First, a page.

The proposed Guidance discusses the content and delivery of customer notices. The notice should include a general description of the incident, and provide information to assist customers in mitigating potential harm, including a customer service number, steps customers can take to obtain and review their credit reports and to file fraud alerts with nationwide credit reporting agencies, and sources of information designed to assist individuals in protecting against identity theft.
In addition, institutions are expected to inform each customer about the availability of the Federal Trade Commission's (``FTC'') online guidance regarding measures to protect against identity theft and to encourage the customer to report any suspected incidents of identity theft to the FTC. Further, institutions should provide the FTC's Web site address and telephone number for purposes of obtaining the guidance and reporting suspected incidents of identity theft. Currently, the Web site address is http://www.ftc.gov/idtheft, and the toll free number for the identity theft hotline is 1877IDTHEFT.
The proposed Guidance also describes other forms of assistance that financial institutions have offered to their customers in incidents of this type. Financial institutions may wish to offer such forms of assistance to their customers and describe them in the customer notice. II. Request for Comments
The Agencies invite comment on all aspects of the proposed
Guidance, including each component of the response program described in
Paragraph II of the proposed Guidance. Please consider the following questions in formulating your comments:
[sbull] Should any component of the response program be clarified in some way and, if so, how?
[sbull] Are there additional components that should be included in a response program to address incidents involving unauthorized access to or use of customer information? If so, please describe the component, and the reasons that support it.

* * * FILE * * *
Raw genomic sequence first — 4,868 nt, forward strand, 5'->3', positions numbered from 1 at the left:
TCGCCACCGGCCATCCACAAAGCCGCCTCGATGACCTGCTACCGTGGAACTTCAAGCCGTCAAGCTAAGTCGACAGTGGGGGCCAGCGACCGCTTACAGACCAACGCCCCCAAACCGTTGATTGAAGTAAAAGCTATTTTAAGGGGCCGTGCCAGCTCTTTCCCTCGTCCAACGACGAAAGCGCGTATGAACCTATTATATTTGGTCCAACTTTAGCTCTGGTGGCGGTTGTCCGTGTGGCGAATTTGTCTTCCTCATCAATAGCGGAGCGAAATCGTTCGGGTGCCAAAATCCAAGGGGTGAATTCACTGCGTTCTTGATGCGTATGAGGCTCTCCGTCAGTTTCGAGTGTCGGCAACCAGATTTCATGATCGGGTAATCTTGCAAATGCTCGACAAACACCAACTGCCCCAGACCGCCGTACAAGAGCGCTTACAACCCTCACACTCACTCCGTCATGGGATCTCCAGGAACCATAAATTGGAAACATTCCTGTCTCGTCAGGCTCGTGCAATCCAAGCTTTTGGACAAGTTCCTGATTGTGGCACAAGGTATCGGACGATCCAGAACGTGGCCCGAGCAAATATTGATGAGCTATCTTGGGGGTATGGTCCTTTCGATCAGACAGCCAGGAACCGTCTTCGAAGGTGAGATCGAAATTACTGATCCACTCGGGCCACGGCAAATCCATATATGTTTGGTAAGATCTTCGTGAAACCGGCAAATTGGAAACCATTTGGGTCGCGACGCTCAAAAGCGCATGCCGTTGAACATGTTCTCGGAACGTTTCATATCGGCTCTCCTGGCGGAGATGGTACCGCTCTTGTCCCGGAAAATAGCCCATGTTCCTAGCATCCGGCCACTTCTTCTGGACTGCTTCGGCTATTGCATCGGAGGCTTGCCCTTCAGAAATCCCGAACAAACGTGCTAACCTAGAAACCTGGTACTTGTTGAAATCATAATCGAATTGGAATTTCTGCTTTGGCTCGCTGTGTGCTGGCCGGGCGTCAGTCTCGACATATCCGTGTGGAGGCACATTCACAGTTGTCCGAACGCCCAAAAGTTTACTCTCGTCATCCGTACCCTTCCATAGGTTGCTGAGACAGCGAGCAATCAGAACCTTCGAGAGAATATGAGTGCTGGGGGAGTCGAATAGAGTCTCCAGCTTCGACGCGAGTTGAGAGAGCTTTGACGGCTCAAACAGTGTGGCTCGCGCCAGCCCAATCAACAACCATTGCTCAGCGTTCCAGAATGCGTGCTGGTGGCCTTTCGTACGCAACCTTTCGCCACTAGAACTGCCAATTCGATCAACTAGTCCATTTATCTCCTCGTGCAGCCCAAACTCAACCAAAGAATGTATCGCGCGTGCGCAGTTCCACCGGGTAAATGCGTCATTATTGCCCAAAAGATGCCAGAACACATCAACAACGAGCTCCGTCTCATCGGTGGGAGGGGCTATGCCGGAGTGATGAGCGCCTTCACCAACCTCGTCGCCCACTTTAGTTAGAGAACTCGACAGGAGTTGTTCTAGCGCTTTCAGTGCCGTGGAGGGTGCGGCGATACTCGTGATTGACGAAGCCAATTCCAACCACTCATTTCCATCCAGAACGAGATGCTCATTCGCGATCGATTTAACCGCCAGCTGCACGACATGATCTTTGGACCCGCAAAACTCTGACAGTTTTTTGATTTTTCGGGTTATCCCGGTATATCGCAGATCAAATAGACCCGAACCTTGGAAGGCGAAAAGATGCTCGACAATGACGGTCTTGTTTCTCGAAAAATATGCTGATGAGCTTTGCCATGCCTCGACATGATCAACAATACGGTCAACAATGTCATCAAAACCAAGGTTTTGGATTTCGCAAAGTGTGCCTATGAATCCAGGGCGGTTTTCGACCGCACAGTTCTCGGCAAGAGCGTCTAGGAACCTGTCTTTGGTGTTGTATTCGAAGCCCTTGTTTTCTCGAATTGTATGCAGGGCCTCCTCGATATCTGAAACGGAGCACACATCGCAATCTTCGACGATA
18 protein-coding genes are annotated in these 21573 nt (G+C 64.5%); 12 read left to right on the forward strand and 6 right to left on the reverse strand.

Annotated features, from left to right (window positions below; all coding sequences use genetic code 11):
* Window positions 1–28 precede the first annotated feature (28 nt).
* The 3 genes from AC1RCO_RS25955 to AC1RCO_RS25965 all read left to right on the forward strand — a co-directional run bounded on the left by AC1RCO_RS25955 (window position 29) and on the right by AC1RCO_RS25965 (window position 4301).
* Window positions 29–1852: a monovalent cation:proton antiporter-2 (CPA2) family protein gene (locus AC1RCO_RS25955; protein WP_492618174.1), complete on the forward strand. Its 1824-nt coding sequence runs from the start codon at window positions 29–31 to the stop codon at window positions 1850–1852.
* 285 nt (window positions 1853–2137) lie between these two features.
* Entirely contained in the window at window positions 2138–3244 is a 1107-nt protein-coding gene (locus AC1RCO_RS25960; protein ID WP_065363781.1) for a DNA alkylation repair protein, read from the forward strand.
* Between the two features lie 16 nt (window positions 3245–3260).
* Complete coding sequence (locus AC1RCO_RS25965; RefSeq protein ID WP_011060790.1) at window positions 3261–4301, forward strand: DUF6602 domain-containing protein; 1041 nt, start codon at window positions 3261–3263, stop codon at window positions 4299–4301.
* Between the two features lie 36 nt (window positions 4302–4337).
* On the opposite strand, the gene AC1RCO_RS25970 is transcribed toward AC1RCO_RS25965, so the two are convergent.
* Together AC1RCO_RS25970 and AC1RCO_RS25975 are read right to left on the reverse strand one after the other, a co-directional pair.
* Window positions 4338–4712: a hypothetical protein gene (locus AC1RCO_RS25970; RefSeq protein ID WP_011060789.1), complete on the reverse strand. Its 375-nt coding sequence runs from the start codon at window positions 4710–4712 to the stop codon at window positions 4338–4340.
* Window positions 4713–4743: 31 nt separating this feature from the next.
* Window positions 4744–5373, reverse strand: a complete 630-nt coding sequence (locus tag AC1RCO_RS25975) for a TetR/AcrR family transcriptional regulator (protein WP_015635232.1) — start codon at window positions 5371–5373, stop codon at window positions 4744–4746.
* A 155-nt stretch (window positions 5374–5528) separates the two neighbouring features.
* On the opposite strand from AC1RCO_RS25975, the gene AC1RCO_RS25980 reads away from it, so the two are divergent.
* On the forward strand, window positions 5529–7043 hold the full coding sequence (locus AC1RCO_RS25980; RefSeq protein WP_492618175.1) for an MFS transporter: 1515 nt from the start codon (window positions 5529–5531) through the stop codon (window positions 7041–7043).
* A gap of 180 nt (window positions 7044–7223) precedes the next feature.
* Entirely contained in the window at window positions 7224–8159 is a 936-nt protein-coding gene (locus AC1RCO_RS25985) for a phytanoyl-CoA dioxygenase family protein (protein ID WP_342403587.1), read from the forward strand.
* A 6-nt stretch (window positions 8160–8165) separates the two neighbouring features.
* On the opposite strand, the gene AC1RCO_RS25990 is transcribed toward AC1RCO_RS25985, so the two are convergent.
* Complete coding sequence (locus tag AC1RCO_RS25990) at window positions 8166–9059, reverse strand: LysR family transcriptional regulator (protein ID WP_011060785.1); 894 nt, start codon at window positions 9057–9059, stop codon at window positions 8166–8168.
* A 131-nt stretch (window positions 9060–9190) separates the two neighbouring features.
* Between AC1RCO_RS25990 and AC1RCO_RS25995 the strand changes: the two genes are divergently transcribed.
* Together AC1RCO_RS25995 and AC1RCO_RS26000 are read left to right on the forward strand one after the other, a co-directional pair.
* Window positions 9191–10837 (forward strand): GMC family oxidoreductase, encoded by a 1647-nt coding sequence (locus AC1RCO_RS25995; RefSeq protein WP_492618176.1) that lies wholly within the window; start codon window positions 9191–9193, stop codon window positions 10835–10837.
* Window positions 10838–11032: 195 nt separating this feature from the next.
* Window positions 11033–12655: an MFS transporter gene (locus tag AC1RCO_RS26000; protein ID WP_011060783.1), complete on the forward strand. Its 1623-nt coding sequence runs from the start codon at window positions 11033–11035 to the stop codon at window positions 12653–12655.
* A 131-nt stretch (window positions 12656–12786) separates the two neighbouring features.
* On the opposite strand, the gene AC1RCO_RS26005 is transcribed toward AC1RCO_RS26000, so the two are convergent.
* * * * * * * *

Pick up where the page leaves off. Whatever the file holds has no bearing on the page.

[sbull] Should each component of the response program be retained? If not, which components should be deleted and why?
[sbull] In preparing the proposed Guidance, the Agencies have attempted to identify a standard that will lead to customer notice when appropriate. The Agencies recognize that there is a spectrum of alternatives for developing a requirement to notify customers. On one side of the spectrum is a standard that would require a financial institution to notify its customers every time the mere possibility of misuse of customer information arises. On the other side is a standard that would require an institution to notify its customers only when it becomes aware of an incident involving unauthorized access to customer information and, based on unusual activity in customers' accounts or other indicia of identity theft, knows that the information is being misused. The Agencies propose a standard that lies in the middle of this spectrum. The Agencies believe that no useful purpose would be served if notices were sent due to the mere possibility of misuse of some customer information because, in general, the notices should alert customers to those situations where enhanced vigilance is necessary to protect against fraud or identity theft. Rather, the Agencies believe that notice to customers should be required in a narrower range of instances involving the unauthorized access to sensitive customer information. The standard proposed here would require a financial institution to send notice to each affected customer when the institution becomes aware of an incident of unauthorized access to sensitive customer information, unless the institution, after an appropriate investigation, reasonably concludes that misuse of the information is unlikely to occur and takes appropriate steps to safeguard the interests of affected customers, including by monitoring affected customers' accounts for unusual or suspicious activity. The Agencies invite comment on whether this is the appropriate standard for requiring customer notice. For commenters who believe that this standard is inappropriate, the Agencies request that these commenters state specifically their reasoning and offer alternative thresholds for requiring customer notice.